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PUBLIC RELEASE DATE:
15-Dec-2009

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Contact: Angela Bayer
ABayer@mednet.ucla.edu
PLOS

New findings show how human movement may have brought Chagas disease to urban Peru

New research shows how the migration and settlement patterns associated with the rapid urbanization of Peru may link to Chagas disease transmission. The study, published December 15 in the open-access journal PLoS Neglected Tropical Diseases, suggests that the practice of shantytown residents from Arequipa making frequent seasonal moves to rural valleys where Chagas vectors are present may have contributed to the growing presence of Chagas disease near urban Arequipa, Peru.

Chagas disease causes more morbidity and mortality than any other parasitic disease in the Western Hemisphere. Vector-borne transmission occurs only in the Americas, where 8-10 million people currently have the disease. Despite remarkable successes in vector control, major challenges remain, among them the increasing urbanization of the disease.

Therefore, the researchers held discussions with groups of residents from communities around Arequipa to talk about changes in their communities in the past 40 years, including the communities' evolving demographics and the historical and current presence of triatomine insects, known locally as chirimachas. They also conducted interviews with individual residents about their life histories, with a focus on their migration histories, the presence of chirimachas, and animal raising in each place of residence.

The study found that migrants to shantytowns in Arequipa were unlikely to have brought triatomines to the city upon arrival. Instead, certain characteristics of shantytowns and their residents were revealed as key to Chagas transmission. Frequent seasonal moves by shantytown residents to rural valleys with chirimachas are an important contributor. The recent, rapid settlement of shantytowns and the practice of raising domestic animals, often in close proximity to houses, provides a favorable environment for proliferation and dispersal of the vectors.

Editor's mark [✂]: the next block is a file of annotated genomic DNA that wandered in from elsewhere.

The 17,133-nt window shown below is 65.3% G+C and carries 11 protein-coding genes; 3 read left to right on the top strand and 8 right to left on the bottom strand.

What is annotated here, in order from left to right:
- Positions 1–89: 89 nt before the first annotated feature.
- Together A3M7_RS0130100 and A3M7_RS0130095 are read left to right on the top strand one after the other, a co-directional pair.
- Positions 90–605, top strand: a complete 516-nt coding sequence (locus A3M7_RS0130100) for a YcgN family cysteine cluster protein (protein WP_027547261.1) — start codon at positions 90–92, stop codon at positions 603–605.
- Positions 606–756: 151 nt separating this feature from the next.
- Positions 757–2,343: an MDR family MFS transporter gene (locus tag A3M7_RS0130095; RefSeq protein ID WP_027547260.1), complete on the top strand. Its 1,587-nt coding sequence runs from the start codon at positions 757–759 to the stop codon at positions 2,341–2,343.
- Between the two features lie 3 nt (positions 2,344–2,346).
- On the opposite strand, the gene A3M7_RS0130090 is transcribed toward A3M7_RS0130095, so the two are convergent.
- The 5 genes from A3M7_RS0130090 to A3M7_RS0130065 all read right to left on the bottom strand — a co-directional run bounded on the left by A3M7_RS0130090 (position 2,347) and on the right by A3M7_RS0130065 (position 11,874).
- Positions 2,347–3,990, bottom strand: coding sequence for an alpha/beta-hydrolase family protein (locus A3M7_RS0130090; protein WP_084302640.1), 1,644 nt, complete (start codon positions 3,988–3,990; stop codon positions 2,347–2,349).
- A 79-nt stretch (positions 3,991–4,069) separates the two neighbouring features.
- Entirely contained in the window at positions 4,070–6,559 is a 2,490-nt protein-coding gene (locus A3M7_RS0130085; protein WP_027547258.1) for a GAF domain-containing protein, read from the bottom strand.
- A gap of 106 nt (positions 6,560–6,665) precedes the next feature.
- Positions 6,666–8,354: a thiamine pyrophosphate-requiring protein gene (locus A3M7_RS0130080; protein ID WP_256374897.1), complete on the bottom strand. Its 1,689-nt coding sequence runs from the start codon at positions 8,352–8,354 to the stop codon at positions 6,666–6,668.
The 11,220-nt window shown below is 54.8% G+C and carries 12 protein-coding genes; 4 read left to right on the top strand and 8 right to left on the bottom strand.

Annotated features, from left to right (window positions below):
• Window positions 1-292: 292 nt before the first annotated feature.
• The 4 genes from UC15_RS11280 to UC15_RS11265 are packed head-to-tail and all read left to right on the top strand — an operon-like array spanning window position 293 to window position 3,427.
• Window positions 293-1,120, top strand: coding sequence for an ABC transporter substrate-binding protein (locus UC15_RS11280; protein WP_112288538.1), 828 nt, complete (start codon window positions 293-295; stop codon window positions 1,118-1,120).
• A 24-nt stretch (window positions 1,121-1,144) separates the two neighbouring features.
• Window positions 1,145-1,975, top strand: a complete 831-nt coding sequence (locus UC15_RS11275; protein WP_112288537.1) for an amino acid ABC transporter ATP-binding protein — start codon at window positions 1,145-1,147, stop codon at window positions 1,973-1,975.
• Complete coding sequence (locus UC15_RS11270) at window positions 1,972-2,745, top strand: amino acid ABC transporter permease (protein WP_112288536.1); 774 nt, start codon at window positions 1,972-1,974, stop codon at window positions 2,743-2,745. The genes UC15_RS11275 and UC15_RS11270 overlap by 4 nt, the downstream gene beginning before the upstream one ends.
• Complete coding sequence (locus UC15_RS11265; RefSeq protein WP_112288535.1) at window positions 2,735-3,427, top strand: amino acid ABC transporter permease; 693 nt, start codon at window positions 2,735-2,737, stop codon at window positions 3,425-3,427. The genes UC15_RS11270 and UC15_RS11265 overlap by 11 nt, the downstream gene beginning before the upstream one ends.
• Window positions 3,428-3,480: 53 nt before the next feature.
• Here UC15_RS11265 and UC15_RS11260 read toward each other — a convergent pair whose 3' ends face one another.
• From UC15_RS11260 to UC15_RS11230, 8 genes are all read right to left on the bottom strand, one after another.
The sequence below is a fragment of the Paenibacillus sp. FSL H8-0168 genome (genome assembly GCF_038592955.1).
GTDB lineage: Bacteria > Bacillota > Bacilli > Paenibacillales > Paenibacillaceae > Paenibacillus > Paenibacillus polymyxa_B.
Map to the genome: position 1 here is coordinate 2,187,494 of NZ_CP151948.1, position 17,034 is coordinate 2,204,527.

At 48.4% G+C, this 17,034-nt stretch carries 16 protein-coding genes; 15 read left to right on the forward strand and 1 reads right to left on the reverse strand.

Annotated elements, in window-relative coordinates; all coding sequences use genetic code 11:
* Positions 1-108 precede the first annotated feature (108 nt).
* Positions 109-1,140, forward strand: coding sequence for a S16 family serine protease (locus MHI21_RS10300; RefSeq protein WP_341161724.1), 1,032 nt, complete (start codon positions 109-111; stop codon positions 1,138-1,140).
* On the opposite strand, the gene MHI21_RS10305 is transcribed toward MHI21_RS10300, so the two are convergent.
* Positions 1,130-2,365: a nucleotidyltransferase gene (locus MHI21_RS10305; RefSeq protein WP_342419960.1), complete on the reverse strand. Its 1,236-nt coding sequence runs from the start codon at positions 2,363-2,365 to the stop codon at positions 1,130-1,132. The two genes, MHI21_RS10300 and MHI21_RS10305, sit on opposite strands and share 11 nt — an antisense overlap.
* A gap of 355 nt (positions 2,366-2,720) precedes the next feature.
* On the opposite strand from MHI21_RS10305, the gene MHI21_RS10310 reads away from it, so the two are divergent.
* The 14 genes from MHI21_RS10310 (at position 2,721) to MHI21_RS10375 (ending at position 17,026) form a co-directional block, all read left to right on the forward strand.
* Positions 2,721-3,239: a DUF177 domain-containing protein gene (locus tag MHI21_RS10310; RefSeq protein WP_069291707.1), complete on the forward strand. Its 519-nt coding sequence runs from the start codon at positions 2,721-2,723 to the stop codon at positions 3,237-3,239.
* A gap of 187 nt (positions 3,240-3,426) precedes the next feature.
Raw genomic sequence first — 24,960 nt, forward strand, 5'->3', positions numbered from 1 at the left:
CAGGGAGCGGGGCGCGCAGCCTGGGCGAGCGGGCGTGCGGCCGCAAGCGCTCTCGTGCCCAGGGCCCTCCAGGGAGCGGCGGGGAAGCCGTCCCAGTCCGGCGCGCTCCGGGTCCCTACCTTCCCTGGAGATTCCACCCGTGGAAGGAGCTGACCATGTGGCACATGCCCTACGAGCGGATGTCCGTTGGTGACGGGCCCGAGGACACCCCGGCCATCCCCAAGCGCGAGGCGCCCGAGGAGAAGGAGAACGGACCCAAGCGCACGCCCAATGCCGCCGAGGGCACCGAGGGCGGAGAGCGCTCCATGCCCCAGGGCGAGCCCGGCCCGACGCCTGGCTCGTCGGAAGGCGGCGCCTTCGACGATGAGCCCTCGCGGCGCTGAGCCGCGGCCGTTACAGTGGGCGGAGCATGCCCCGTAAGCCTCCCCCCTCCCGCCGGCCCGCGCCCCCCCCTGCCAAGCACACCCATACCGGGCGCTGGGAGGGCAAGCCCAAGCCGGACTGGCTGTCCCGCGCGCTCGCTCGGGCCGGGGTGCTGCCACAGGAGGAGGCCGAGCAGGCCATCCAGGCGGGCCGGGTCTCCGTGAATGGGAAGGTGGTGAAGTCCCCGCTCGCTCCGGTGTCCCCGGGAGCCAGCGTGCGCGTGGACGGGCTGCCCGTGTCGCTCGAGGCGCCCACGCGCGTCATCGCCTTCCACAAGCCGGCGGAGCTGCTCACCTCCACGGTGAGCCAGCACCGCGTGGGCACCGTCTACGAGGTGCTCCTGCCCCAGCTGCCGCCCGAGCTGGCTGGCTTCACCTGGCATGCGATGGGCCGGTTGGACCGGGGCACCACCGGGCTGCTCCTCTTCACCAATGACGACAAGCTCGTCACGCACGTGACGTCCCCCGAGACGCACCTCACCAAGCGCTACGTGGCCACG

The researchers propose three key interventions for improving the control of chirimachas in Arequipa and other urban areas with an emerging presence of Chagas disease. These include intensifying vector surveillance in areas with highly mobile populations, creating educational campaigns for migrant workers in Chagas-endemic areas, and fomenting collaboration between the Ministries of Health and Housing to include new shantytowns in the vector surveillance system.

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FINANCIAL DISCLOSURE: This work was funded by NIH NIAID 5P50AI074285-02 and K01AI079162-02. Angela Bayer is currently a Postdoctoral Fellow under NIH NIMH T32MH080634-03. The funders had no role in study design, data collection and analysis, decision to publish, or preparation of the manuscript.

COMPETING INTERESTS: The authors have no competing interests.

PLEASE ADD THIS LINK TO THE PUBLISHED ARTICLE IN ONLINE VERSIONS OF YOUR REPORT: http://dx.plos.org/10.1371/journal.pntd.0000567

CITATION: Bayer AM, Hunter GC, Gilman RH, Cornejo del Carpio JG, Naquira C, et al. (2009) Chagas Disease, Migration and Community Settlement Patterns in Arequipa, Peru. PLoS Negl Trop Dis 3(12): e567. doi:10.1371/journal.pntd.0000567

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